Old 1st March 2005, 23:51   #1
k_rock923
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Issac Asimov

I know some people here are fans of this author and I'd like their advice. For someone who has never read anything by him can you kind of explain what is going on? There seem to be so many different series, the robot chronicles, which i though would be all of his robot books turned out to be something different. Where should I start with him and how should I proceed after that. I'm a bit confused on this.

edit//oh yea, does anybody know where I can get a copy of I, Robot without will smith on the cover?

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Old 2nd March 2005, 00:02   #2
Phyltre
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1. No.
2. Start with book 1 and move from there.
3. I suggest eBay.

(Sorry, I read the...erm...series that spans like a few thousand years and includes predicting the cuture mathematically? but I don't know much about Asimov...)
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Old 2nd March 2005, 00:12   #3
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Personally, I've always liked his short stories better than his novels. (The Robots collection especially).

3.)Might I suggest your local library?

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Old 2nd March 2005, 00:18   #4
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So wait. His robot things are short stories and not novels?

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Old 2nd March 2005, 00:47   #5
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I liked the Foundation series a few years back.

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Old 2nd March 2005, 02:19   #6
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I, Robot was a collection of short stories. The movie is a take on one of the stories which incorporates elements from other stories within the book.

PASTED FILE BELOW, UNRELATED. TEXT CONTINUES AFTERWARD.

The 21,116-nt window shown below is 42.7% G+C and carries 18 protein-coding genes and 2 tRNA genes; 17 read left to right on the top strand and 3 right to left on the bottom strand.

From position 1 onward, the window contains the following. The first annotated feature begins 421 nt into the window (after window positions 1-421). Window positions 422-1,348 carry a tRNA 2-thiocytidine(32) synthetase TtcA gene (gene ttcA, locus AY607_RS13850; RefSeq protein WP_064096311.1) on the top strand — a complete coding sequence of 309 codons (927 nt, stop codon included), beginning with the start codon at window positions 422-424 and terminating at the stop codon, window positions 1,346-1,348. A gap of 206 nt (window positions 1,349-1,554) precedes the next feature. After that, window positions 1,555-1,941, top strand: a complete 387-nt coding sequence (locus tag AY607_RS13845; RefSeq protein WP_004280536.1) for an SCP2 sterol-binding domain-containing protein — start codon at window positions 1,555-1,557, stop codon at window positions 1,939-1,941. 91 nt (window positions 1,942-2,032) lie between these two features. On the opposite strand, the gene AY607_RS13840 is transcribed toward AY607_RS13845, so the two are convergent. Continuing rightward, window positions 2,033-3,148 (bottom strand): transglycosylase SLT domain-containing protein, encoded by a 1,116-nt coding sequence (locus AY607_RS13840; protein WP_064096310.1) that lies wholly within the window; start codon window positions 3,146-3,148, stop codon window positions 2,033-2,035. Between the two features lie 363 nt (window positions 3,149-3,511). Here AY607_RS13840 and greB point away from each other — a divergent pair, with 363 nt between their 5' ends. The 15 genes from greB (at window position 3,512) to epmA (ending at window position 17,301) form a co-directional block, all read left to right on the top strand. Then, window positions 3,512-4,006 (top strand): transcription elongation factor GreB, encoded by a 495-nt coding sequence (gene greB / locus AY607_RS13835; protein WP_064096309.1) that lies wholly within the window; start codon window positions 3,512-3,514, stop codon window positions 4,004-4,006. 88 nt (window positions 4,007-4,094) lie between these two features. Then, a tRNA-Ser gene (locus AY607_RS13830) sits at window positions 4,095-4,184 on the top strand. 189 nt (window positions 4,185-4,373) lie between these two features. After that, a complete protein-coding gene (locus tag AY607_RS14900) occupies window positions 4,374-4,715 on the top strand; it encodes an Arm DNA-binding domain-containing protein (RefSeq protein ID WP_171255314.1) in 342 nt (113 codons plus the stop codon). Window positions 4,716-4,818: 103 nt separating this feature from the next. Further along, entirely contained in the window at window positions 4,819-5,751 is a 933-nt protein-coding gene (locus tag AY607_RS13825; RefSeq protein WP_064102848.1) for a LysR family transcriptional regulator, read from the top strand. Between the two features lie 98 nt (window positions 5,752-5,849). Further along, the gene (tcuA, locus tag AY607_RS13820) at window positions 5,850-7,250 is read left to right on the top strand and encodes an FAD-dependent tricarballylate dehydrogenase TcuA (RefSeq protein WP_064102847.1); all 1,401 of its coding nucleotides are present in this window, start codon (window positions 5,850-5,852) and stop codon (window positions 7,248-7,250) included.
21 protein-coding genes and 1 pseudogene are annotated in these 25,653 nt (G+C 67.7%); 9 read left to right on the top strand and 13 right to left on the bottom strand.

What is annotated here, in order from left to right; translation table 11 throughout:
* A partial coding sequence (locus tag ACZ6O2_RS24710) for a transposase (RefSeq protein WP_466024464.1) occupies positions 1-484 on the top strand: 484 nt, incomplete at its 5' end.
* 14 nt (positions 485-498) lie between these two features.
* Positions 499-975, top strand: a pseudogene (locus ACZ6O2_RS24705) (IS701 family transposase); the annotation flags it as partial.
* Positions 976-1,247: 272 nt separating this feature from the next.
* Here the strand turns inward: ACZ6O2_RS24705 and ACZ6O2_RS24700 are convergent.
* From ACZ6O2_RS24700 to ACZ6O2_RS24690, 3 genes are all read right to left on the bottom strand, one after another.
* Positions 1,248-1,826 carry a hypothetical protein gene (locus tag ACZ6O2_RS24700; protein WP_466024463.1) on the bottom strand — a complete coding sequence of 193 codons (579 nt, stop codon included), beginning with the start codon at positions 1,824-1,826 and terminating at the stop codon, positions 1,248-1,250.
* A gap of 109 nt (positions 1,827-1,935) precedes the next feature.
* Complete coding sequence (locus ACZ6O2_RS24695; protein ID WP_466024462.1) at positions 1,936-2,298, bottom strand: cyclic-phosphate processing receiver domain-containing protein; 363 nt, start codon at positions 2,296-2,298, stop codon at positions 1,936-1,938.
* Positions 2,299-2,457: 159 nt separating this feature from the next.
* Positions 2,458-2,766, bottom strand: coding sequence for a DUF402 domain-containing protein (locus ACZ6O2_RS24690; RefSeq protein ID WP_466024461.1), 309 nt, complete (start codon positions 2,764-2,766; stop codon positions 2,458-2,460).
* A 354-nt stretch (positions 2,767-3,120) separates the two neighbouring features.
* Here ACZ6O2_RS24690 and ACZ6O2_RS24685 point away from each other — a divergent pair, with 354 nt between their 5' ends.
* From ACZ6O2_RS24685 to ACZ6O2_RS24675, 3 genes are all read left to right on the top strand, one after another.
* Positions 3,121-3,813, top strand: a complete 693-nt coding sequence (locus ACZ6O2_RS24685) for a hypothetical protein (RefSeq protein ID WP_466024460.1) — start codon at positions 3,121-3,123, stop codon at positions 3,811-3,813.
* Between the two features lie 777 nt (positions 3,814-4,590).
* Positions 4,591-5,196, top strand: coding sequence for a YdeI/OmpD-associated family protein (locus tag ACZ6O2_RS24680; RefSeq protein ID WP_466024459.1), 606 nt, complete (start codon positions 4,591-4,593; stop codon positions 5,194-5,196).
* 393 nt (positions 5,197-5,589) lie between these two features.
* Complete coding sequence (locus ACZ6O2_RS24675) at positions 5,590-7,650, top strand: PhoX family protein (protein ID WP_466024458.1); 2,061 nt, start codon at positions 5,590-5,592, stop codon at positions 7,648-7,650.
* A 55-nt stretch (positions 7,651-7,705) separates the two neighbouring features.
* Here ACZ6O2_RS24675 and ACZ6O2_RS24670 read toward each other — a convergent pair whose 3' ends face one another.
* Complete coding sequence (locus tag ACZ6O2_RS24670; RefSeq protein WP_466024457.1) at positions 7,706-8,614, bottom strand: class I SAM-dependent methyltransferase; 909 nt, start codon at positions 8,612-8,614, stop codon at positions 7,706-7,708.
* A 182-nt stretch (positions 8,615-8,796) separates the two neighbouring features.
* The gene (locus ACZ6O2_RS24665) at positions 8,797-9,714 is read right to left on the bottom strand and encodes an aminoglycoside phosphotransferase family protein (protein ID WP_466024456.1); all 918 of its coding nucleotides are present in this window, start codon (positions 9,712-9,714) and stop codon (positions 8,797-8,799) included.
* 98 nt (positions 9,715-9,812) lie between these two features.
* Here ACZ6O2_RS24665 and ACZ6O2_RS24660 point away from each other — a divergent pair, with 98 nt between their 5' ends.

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Old 2nd March 2005, 05:35   #7
Hollow
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Gah. Sorry about that. I swore I read a collection of his call just "Robots" apparently I remembered that incorrectly.

He's got a bunch of short stories that feature robots, as well as some novels. The Robots of Dawn is one of the novels.

Try looking here, it should explain just about anything you're looking to find out. http://www.asimovonline.com/

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Old 2nd March 2005, 05:46   #8
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The Foundation Series, beleive it or not is tied to his Robot series. There is a series of novels that involve a human detective from Earth assigned to invistigate a puzzling accident that turns out to be a homocide.

He is brought from Earth to this Colony of Earth, because the police force of this very thinly populated planet has no experience in investingating this kind of - thing. I forget the decective's name, but being from Earth, he hates robots - just like Will Smith's character. But unlike the movie - which has absolutely nothing in common with the works of Azimov, except the title of one of his books - robots are not ever - EVER - violent to humans in anyway.

That makes this "accident" very strange. So, the police agency on this colony calls for help from Earth. I'll call the detective "Hal", cause I can't recall his name. So, Detective Hal, arrives and they assign him a partner from their police agency. Hal is cool with his partner Daneel Oliva, until he figures out that Daneel Oliva is a very advanced ROBOT designed to look and act human.